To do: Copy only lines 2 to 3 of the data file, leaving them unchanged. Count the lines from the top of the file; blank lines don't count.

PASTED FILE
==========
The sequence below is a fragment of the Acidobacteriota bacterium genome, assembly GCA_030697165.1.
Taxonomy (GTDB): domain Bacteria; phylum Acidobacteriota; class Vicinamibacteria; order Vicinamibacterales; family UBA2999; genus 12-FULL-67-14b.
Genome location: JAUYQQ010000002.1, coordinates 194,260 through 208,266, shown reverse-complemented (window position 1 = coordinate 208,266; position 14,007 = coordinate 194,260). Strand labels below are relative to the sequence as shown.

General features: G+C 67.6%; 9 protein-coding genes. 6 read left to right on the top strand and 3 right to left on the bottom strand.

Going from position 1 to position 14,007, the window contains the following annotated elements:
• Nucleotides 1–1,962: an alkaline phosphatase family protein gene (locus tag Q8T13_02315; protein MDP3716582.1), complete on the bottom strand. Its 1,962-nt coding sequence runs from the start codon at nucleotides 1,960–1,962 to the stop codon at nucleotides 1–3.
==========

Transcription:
Taxonomy (GTDB): domain Bacteria; phylum Acidobacteriota; class Vicinamibacteria; order Vicinamibacterales; family UBA2999; genus 12-FULL-67-14b.
Genome location: JAUYQQ010000002.1, coordinates 194,260 through 208,266, shown reverse-complemented (window position 1 = coordinate 208,266; position 14,007 = coordinate 194,260). Strand labels below are relative to the sequence as shown.